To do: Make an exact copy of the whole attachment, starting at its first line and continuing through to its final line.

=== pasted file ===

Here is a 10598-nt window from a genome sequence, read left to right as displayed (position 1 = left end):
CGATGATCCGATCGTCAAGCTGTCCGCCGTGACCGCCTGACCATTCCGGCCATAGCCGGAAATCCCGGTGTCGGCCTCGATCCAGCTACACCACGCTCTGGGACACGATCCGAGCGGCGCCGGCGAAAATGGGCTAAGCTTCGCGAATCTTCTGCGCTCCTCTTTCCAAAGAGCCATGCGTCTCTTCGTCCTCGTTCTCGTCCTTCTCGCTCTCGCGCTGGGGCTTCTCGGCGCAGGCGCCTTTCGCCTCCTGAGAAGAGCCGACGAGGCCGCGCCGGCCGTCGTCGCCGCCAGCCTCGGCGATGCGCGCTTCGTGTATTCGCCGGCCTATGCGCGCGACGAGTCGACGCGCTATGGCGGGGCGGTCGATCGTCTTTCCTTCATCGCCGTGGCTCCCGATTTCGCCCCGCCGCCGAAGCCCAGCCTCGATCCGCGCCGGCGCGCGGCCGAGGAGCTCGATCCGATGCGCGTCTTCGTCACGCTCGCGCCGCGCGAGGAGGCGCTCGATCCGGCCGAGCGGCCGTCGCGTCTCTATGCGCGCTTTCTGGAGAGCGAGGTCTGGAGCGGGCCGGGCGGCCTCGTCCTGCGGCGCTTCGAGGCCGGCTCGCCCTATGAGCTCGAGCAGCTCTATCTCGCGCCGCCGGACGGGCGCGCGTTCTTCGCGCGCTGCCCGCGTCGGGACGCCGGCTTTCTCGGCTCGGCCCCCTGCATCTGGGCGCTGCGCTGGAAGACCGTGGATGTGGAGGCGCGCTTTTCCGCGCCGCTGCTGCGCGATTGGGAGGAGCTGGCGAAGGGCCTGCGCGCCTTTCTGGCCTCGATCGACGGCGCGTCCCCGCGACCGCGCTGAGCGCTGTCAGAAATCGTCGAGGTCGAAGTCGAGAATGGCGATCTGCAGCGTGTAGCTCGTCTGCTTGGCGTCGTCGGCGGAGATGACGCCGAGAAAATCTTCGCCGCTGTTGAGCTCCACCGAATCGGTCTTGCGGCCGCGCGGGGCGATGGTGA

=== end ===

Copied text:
Here is a 10598-nt window from a genome sequence, read left to right as displayed (position 1 = left end):
CGATGATCCGATCGTCAAGCTGTCCGCCGTGACCGCCTGACCATTCCGGCCATAGCCGGAAATCCCGGTGTCGGCCTCGATCCAGCTACACCACGCTCTGGGACACGATCCGAGCGGCGCCGGCGAAAATGGGCTAAGCTTCGCGAATCTTCTGCGCTCCTCTTTCCAAAGAGCCATGCGTCTCTTCGTCCTCGTTCTCGTCCTTCTCGCTCTCGCGCTGGGGCTTCTCGGCGCAGGCGCCTTTCGCCTCCTGAGAAGAGCCGACGAGGCCGCGCCGGCCGTCGTCGCCGCCAGCCTCGGCGATGCGCGCTTCGTGTATTCGCCGGCCTATGCGCGCGACGAGTCGACGCGCTATGGCGGGGCGGTCGATCGTCTTTCCTTCATCGCCGTGGCTCCCGATTTCGCCCCGCCGCCGAAGCCCAGCCTCGATCCGCGCCGGCGCGCGGCCGAGGAGCTCGATCCGATGCGCGTCTTCGTCACGCTCGCGCCGCGCGAGGAGGCGCTCGATCCGGCCGAGCGGCCGTCGCGTCTCTATGCGCGCTTTCTGGAGAGCGAGGTCTGGAGCGGGCCGGGCGGCCTCGTCCTGCGGCGCTTCGAGGCCGGCTCGCCCTATGAGCTCGAGCAGCTCTATCTCGCGCCGCCGGACGGGCGCGCGTTCTTCGCGCGCTGCCCGCGTCGGGACGCCGGCTTTCTCGGCTCGGCCCCCTGCATCTGGGCGCTGCGCTGGAAGACCGTGGATGTGGAGGCGCGCTTTTCCGCGCCGCTGCTGCGCGATTGGGAGGAGCTGGCGAAGGGCCTGCGCGCCTTTCTGGCCTCGATCGACGGCGCGTCCCCGCGACCGCGCTGAGCGCTGTCAGAAATCGTCGAGGTCGAAGTCGAGAATGGCGATCTGCAGCGTGTAGCTCGTCTGCTTGGCGTCGTCGGCGGAGATGACGCCGAGAAAATCTTCGCCGCTGTTGAGCTCCACCGAATCGGTCTTGCGGCCGCGCGGGGCGATGGTGA